For many years, genetic expression profiling has been used in melanoma management to both make a more accurate diagnosis and assist in predicting which patients are at the highest risk of having their melanoma metastasize.
“One interesting next step is to apply this technology to other tumors,” said Laura Ferris, M.D., Ph.D., an associate professor of dermatology at the University of Pittsburgh in Pennsylvania. “One that is being worked on currently is squamous cell carcinoma of the skin.”
The test could help clinicians determine if a biopsied squamous cell carcinoma is at high risk of metastasizing to the lymph nodes or distantly.
“This is important information because we treat tumors that are at higher risk of metastasizing more aggressively with therapies such as radiation in addition to surgery,” says Dr. Ferris, who spoke about the potential of genetic expression profiling for squamous cell carcinoma at the Fall Clinical Dermatology Conference. “We may also consider chemotherapy for some high-risk patients. However, we want to reserve those treatments, which carry risk and have side effects, for those patients who are most likely to benefit from them.”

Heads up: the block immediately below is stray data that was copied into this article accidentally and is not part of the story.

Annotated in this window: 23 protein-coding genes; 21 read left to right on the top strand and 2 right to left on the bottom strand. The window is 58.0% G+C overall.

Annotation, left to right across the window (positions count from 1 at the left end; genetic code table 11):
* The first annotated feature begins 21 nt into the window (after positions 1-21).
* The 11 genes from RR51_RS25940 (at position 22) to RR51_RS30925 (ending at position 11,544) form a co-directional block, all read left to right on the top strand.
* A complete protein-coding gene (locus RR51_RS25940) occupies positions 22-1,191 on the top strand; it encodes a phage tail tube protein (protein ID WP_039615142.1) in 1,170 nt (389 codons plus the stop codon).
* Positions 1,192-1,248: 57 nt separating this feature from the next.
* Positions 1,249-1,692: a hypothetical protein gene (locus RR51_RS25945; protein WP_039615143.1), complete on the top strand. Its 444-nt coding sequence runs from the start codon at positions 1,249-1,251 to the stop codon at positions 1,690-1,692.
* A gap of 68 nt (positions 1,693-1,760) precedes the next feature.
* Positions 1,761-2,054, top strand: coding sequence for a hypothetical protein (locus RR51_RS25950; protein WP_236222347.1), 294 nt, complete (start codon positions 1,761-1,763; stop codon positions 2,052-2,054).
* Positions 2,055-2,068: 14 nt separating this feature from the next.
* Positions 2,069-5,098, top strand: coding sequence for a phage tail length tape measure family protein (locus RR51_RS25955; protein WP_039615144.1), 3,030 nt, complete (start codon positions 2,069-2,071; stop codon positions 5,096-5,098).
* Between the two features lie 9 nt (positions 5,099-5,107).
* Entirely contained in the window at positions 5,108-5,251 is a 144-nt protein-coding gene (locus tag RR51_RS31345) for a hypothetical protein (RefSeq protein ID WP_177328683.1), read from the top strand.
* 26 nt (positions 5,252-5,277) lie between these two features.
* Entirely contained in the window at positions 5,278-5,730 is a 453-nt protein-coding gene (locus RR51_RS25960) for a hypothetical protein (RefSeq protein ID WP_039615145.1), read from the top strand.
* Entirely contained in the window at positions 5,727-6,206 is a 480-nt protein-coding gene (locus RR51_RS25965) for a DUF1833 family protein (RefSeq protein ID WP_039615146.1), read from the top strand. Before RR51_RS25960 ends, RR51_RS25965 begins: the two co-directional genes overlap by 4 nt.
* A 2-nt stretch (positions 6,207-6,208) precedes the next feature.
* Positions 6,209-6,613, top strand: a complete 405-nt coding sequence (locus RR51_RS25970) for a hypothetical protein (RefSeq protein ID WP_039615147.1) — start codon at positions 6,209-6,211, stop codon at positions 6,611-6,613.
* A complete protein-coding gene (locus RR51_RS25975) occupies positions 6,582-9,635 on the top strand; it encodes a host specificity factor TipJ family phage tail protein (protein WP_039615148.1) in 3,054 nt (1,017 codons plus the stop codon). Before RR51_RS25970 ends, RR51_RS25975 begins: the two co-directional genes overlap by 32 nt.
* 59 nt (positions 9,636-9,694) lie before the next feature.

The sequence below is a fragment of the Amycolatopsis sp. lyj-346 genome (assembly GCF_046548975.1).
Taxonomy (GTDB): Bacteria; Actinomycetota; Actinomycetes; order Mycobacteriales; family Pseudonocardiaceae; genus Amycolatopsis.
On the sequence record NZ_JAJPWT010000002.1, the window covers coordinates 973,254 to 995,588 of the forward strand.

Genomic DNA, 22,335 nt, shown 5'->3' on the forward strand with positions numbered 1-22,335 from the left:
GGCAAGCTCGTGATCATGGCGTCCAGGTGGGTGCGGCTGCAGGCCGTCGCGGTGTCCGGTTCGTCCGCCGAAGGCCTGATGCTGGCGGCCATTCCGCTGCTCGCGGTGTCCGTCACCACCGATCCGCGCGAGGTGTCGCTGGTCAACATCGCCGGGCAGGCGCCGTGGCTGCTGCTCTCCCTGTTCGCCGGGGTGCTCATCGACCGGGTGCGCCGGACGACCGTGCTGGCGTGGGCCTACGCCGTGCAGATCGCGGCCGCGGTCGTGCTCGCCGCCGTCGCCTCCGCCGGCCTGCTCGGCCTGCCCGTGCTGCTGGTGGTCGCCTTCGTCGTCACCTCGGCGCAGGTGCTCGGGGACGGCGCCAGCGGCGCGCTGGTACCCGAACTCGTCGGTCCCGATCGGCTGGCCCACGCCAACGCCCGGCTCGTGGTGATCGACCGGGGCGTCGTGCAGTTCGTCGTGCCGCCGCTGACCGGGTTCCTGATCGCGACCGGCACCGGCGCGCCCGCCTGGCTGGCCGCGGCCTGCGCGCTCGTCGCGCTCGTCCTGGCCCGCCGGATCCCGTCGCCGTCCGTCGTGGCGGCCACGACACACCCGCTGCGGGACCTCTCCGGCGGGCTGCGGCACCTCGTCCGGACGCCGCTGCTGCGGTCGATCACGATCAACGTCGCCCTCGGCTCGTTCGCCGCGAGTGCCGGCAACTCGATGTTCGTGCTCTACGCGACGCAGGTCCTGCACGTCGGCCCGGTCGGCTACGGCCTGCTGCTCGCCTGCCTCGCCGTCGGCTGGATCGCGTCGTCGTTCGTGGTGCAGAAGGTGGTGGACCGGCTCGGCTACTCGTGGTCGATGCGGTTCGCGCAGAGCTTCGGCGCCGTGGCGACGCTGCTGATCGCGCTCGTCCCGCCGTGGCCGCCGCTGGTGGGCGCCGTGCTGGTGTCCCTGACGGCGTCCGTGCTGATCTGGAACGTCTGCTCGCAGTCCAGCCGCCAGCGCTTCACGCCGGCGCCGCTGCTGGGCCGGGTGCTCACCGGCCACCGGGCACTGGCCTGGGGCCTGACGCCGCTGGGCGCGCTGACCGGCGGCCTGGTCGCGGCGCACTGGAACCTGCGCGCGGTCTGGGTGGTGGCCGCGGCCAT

In clinical practice, the testing for squamous cell carcinoma should be similar to melanoma, using formalin fixed paraffin-embedded tissue section.
Dr. Ferris is a consultant and investigator for DermTech and SciBase, as well as an investigator for Castle Biosciences.
Ferris, LK, Cockerell, CJ. Genetic Expression Profiling Beyond Melanoma Prognosis. Presented at: 2019 Fall Clinical Dermatology Conference; October 17, 2019; Las Vegas, NV.